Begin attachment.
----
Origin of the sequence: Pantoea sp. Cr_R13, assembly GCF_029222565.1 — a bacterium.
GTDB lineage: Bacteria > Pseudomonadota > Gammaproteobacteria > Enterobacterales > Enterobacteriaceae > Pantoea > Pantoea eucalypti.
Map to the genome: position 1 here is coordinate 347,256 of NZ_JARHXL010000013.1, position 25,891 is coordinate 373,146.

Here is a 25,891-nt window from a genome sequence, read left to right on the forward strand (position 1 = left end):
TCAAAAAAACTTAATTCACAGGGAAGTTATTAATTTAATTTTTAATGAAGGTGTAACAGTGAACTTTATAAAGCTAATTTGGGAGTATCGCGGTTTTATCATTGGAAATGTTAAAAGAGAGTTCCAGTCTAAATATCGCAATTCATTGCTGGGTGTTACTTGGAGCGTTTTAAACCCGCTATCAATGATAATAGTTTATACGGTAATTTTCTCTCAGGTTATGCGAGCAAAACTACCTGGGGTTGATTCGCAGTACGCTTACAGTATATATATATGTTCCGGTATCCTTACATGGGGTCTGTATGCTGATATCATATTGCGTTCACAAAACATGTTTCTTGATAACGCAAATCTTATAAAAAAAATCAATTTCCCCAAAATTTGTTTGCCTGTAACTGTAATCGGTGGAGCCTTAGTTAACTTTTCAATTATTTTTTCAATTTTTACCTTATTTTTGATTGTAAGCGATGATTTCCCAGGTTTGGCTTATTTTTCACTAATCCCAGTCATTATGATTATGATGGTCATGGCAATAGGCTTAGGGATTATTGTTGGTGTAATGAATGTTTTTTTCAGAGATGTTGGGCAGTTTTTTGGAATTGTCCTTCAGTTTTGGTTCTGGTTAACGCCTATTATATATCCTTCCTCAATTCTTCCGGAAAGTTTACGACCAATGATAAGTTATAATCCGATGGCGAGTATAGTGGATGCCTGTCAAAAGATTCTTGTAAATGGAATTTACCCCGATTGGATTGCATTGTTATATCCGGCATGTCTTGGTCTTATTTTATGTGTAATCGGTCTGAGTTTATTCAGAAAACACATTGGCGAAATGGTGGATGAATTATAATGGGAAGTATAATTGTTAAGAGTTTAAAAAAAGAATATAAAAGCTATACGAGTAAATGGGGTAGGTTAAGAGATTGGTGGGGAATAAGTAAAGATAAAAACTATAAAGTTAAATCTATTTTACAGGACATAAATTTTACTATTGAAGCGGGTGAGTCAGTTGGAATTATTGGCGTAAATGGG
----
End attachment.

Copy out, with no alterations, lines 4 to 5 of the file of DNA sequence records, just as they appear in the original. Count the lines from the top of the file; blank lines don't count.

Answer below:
Here is a 25,891-nt window from a genome sequence, read left to right on the forward strand (position 1 = left end):
TCAAAAAAACTTAATTCACAGGGAAGTTATTAATTTAATTTTTAATGAAGGTGTAACAGTGAACTTTATAAAGCTAATTTGGGAGTATCGCGGTTTTATCATTGGAAATGTTAAAAGAGAGTTCCAGTCTAAATATCGCAATTCATTGCTGGGTGTTACTTGGAGCGTTTTAAACCCGCTATCAATGATAATAGTTTATACGGTAATTTTCTCTCAGGTTATGCGAGCAAAACTACCTGGGGTTGATTCGCAGTACGCTTACAGTATATATATATGTTCCGGTATCCTTACATGGGGTCTGTATGCTGATATCATATTGCGTTCACAAAACATGTTTCTTGATAACGCAAATCTTATAAAAAAAATCAATTTCCCCAAAATTTGTTTGCCTGTAACTGTAATCGGTGGAGCCTTAGTTAACTTTTCAATTATTTTTTCAATTTTTACCTTATTTTTGATTGTAAGCGATGATTTCCCAGGTTTGGCTTATTTTTCACTAATCCCAGTCATTATGATTATGATGGTCATGGCAATAGGCTTAGGGATTATTGTTGGTGTAATGAATGTTTTTTTCAGAGATGTTGGGCAGTTTTTTGGAATTGTCCTTCAGTTTTGGTTCTGGTTAACGCCTATTATATATCCTTCCTCAATTCTTCCGGAAAGTTTACGACCAATGATAAGTTATAATCCGATGGCGAGTATAGTGGATGCCTGTCAAAAGATTCTTGTAAATGGAATTTACCCCGATTGGATTGCATTGTTATATCCGGCATGTCTTGGTCTTATTTTATGTGTAATCGGTCTGAGTTTATTCAGAAAACACATTGGCGAAATGGTGGATGAATTATAATGGGAAGTATAATTGTTAAGAGTTTAAAAAAAGAATATAAAAGCTATACGAGTAAATGGGGTAGGTTAAGAGATTGGTGGGGAATAAGTAAAGATAAAAACTATAAAGTTAAATCTATTTTACAGGACATAAATTTTACTATTGAAGCGGGTGAGTCAGTTGGAATTATTGGCGTAAATGGG